Trial of the four Worcester Black Lives Matter demonstrators – an update

By Gordon Davis

In Court Room 14 of Worcester District Court four protesters associated with the Black Lives Matter civil rights movement were arraigned today for disturbing the peace.

Their charges stem from the demonstration in a cross walk that ran through part of the Kelly Square intersection in Worcester.

At the arraignment each of the four defendants pled “not guilty” and was released on their own recognizance.

The attorneys for the respective parties agreed to a pretrial hearing date of July 19, 2015, at which possible resolution could be discussed, as well as evidential issues.

The City of Worcester ordinance under which they were charged is the following:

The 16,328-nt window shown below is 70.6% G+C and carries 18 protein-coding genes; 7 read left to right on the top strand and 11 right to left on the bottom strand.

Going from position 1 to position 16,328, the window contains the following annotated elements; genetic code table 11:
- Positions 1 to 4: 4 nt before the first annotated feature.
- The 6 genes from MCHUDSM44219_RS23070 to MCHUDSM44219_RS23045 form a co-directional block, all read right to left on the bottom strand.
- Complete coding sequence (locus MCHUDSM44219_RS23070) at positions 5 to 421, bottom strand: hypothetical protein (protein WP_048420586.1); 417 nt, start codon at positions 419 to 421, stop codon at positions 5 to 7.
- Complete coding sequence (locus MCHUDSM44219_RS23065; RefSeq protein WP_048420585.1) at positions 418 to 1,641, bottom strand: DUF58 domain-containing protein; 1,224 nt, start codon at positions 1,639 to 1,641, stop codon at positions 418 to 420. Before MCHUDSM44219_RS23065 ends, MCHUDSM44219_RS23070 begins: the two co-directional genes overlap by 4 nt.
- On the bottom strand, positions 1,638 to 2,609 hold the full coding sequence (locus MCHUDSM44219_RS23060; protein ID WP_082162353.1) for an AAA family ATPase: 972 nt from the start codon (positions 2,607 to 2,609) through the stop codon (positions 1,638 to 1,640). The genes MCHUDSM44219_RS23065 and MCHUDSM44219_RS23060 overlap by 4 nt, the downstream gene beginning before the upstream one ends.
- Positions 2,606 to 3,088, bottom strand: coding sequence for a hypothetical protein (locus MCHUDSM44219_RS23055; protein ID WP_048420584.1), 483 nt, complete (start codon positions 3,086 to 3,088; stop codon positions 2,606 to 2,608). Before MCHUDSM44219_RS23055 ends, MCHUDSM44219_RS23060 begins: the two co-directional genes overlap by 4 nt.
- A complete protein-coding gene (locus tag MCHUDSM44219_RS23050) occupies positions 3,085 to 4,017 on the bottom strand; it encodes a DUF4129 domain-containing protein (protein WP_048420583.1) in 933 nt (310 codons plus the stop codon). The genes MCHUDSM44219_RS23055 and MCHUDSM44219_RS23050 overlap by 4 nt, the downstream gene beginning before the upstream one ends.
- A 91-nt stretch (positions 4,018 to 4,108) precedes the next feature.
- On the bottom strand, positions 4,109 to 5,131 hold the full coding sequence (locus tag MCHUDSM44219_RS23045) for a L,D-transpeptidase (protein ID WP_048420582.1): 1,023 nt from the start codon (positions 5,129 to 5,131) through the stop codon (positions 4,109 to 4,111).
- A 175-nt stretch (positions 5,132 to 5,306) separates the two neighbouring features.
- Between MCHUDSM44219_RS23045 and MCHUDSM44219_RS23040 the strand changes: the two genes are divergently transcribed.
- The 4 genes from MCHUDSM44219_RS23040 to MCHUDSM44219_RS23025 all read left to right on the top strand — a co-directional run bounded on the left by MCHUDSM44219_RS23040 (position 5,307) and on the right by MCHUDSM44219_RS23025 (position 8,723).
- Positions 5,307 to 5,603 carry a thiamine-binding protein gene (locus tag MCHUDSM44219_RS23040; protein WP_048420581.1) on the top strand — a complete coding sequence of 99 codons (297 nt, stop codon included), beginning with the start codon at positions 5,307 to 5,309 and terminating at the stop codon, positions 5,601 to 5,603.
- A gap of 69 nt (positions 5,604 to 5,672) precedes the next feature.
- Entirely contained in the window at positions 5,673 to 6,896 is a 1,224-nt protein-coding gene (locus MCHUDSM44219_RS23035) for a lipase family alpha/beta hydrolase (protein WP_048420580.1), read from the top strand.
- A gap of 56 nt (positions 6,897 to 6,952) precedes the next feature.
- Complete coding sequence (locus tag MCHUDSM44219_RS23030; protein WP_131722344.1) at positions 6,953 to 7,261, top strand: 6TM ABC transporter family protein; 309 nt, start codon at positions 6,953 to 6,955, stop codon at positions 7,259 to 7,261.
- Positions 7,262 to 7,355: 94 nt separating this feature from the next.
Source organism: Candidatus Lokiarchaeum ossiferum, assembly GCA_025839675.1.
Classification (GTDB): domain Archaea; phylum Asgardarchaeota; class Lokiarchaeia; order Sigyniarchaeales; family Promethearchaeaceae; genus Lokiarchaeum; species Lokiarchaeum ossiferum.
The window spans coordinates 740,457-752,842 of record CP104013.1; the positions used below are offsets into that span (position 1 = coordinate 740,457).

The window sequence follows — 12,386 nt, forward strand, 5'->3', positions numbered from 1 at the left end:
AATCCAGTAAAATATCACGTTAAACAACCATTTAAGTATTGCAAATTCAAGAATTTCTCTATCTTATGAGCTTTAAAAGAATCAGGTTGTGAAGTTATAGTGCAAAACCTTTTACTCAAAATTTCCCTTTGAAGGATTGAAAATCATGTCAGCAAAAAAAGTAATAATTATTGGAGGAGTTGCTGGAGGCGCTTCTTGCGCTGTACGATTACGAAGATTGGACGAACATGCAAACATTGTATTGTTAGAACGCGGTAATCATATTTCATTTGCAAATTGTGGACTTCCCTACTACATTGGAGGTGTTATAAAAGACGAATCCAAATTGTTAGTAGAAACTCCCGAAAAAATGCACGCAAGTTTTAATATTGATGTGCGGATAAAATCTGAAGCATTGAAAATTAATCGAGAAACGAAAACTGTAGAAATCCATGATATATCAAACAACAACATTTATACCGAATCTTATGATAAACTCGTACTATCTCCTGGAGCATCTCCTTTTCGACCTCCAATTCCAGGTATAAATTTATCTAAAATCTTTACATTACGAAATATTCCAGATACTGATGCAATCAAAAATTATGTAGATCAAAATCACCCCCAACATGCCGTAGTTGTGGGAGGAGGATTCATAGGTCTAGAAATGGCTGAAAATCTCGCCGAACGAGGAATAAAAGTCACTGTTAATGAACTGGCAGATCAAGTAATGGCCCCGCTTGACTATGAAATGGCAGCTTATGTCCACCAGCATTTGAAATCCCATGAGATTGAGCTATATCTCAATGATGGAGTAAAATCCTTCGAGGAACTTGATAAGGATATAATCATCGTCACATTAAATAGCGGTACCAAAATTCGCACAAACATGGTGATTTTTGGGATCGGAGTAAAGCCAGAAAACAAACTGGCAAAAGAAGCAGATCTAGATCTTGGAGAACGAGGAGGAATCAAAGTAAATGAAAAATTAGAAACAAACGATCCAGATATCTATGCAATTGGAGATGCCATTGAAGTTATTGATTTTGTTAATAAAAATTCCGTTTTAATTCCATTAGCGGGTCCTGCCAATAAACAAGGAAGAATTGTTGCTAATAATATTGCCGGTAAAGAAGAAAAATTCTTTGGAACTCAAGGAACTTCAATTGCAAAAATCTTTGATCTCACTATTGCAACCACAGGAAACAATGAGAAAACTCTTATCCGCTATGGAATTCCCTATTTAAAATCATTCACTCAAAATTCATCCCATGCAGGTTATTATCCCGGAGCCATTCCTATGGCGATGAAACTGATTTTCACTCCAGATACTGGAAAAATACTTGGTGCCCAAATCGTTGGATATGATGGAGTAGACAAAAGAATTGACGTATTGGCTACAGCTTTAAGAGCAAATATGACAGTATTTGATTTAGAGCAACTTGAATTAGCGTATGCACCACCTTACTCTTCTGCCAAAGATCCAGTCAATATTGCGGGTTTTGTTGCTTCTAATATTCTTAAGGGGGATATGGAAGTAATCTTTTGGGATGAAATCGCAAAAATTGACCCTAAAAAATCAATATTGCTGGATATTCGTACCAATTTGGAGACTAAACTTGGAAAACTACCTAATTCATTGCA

§ 1. Disorderly Behavior No person shall engage in fighting, threatening or violent or tumultuous behavior; or conduct that creates a riotous commotion and excessively unreasonable noise so as to constitute a public nuisance; or conduct that creates a hazardous or physically offensive condition; which behavior or conduct has the purpose of causing public inconvenience, annoyance or alarm, or recklessly creating a risk thereof, and which serves no legitimate purpose of the actor.

The defense attorneys indicated that a possible defense is the element of the ordinance that calls for “legitimate purpose.”

The reasoning is that the protesters were exercising their freedom of speech.

This is a constitutionally defined legitimate purpose. According to one of the defense attorneys, several courts have upheld freedom of speech as a legitimate purpose.  

The term is not defined in the Worcester City ordinances. A different defense attorney indicated that might be other defenses.

Each of the defense attorneys indicated that he would file a motion to dismiss before the July 19, 2015, pretrial hearing.